A Good Soak

A strange thing happened about two weeks ago.  Without any warning or cause, the gardener here snapped out of his lazy spell.  I think it started out of necessity, with plants that were purchase for next door… and weren’t all that cheap and had to be planted before the heat and forgotten waterings took their toll… but then it took on a life of its own.  Weeds were pulled, lawns edged, trees pruned, plants planted.  You’re probably  thinking to yourself ‘well of course, I’ve been doing that since March’, but here that hasn’t been the case.  Here neglect was creeping in.  Here they’re hoping this new gardener stays on and the place is brought back to halfway decent shape.

potager beds

The potager doesn’t look too impressive with its beds of yellowing tulip foliage, but the most rank weeds have finally been pulled and a few legitimate plantings have taken place.  There’s even a nice supply of lettuce coming in as a first harvest.

I’ve noticed that the gardener’s ambition rises and falls with the weather.  Last weekend was cold, and for as much as everyone else was full of complaints and misery, the gardener here was reinvigorated.  “How long have you been out there?  Your cheeks are freezing”  was the question, and “all day” was the response.  Even when the rain was pouring down the gardener was dragging out (way too many) stored bulbs, potting up (way too many) purchased caladiums, and starting (way too many) unnecessary seeds.  I think the gardener knows that there are few if any empty spots to plant, but he doesn’t seem to care.

potager beds

The nicer end of the potager where the gardener would often sit rather than work.  ‘Purple Splash’ is finally settling in and will hopefully scale the arbor, but as of this week the gardener still doesn’t like it.  He claims it’s very nice, but it’s not “beautiful”, and all roses should be beautiful or at least movingly fragrant.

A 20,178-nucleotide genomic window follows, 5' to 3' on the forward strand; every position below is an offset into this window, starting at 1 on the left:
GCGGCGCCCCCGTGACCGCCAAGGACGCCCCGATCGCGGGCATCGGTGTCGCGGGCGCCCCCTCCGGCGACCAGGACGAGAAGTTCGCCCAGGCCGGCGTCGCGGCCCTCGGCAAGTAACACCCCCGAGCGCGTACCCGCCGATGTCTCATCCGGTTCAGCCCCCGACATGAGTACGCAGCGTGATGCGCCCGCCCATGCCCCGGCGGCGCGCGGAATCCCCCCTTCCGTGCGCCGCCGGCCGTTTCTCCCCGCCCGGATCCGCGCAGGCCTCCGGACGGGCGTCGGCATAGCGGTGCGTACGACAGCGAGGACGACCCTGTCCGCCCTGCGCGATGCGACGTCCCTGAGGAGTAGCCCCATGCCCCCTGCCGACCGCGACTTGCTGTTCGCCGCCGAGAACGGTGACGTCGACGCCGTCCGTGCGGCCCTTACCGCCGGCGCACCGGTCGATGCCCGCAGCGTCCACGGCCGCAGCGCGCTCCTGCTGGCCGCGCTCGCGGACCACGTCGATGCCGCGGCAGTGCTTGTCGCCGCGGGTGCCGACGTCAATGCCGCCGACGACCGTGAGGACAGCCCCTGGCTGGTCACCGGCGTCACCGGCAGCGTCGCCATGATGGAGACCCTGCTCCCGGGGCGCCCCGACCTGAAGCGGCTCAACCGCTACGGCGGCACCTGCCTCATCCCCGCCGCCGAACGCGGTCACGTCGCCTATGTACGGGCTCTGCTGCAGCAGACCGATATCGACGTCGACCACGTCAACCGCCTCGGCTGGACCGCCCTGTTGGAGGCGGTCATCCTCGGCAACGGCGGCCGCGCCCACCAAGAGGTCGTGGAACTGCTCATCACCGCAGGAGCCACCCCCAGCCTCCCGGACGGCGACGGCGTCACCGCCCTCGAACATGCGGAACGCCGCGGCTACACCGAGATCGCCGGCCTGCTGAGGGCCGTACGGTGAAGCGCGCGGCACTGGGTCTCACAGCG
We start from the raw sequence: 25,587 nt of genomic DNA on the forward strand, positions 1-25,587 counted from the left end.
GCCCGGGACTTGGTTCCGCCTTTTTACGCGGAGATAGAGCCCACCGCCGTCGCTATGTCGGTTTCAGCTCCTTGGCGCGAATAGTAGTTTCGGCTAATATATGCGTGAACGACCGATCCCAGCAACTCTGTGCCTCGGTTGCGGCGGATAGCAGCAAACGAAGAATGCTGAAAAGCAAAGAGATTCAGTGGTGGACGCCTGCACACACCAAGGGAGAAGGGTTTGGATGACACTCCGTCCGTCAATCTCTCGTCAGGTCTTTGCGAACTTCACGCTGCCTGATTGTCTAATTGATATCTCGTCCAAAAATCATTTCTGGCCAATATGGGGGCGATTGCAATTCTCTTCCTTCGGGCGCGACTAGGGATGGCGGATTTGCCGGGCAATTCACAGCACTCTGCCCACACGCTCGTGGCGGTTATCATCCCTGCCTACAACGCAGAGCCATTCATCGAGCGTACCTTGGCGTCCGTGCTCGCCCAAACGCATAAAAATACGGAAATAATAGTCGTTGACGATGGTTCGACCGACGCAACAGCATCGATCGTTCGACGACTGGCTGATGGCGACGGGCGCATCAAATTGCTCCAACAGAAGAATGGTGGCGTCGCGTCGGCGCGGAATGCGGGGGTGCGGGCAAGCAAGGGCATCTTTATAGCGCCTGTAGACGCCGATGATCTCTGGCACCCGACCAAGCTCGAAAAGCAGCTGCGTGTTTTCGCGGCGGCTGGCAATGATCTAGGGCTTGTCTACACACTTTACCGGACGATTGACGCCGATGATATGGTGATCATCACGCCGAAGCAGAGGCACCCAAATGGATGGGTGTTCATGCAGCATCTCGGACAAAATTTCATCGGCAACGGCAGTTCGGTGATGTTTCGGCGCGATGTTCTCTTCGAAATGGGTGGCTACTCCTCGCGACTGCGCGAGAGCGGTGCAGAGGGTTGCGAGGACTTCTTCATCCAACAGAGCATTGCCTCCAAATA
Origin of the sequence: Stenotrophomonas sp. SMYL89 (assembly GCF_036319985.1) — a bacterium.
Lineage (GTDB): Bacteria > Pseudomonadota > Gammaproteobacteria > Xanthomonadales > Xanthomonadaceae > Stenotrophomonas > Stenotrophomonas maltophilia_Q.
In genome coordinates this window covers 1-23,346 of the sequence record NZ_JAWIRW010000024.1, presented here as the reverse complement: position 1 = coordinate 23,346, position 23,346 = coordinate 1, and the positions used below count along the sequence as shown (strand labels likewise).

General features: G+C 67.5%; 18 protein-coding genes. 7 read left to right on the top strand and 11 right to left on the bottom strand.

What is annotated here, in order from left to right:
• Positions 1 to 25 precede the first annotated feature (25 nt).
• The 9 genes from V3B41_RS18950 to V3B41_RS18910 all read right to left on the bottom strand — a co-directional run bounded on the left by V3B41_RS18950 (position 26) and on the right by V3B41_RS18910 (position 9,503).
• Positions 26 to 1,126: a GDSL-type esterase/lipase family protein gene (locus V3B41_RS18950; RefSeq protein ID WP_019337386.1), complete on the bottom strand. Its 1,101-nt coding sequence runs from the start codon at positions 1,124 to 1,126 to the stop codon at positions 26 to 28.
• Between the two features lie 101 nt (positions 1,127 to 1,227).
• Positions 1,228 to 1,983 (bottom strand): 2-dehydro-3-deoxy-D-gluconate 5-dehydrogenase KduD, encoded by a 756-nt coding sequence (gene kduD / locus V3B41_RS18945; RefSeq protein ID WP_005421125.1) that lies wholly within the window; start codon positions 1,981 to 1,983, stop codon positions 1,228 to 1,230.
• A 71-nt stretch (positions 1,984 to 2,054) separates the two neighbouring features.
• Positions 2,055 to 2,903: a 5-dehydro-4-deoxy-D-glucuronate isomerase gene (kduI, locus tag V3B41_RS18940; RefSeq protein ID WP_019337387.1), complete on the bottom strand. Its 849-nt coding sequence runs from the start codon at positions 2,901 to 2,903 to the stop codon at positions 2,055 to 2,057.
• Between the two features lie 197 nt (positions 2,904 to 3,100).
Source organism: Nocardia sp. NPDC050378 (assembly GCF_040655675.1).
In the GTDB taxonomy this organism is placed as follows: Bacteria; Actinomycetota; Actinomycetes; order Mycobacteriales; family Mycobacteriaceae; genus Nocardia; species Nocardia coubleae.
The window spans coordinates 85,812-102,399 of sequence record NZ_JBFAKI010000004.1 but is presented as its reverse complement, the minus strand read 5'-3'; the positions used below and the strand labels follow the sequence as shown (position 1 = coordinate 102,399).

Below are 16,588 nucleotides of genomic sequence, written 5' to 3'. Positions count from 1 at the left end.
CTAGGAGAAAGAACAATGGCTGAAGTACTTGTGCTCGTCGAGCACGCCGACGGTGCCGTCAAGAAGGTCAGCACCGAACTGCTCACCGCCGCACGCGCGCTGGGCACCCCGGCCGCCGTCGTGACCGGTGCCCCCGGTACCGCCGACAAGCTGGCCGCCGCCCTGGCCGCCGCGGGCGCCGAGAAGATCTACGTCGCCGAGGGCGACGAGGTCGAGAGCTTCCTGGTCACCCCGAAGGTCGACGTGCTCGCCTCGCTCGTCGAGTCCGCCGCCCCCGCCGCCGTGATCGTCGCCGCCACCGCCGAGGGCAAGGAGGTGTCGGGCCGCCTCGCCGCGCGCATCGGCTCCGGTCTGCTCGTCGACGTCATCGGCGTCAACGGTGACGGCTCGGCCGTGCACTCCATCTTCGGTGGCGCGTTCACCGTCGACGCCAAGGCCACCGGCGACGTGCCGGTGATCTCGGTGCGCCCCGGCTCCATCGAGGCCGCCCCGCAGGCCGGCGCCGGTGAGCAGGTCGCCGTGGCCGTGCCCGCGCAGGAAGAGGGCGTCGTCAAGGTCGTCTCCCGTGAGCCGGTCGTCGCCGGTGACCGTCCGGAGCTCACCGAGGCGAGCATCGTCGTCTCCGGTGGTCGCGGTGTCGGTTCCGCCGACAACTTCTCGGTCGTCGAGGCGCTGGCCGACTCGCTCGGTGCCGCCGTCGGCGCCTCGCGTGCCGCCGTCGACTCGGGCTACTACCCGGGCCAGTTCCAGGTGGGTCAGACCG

Even if the gardener is getting some work done, he’s still just as easily distracted as ever.

calycanthus aphrodite

Calycanthus x ‘Aphrodite’ is more beautiful in a sculptural way than many roses, but like ‘Purple Splash’ also lacks a decent scent.  It looks like it should be wafting a fragrant cloud across the pepper and tomato plantings, but sadly the gardener smells nothing.

Roses have been a distraction, and even the lazy version of our gardener was spending a good amount of time planting the new ones and fussing over the older bushes.  He misses the scents of iris season, but now when the fruity fragrance of rose drifts by it’s not as bad.

rose westerland

‘Westerland’ is beautiful.  I love the color and am thrilled it see it settling in.

The gardener is hoping that 2021 will be his first exciting rose year since the small cuttings and bareroot plantings of the past two years are finally beginning to amount to something.  I’ve told the gardener that some regular fertilizing and water would do the roses wonders and probably have them topping arbors within a year, but the gardener is stubborn on top of lazy, and the roses are raised “tough”… which you probably know isn’t a thing, it’s just an excuse for them not growing as well as they could.

digitalis mertonensis

The first strawberry foxglove (Digitalis mertonensis) is the one that planted itself right on top of a snowdrop clump.  Foxgloves were one of my first plant fascinations btw.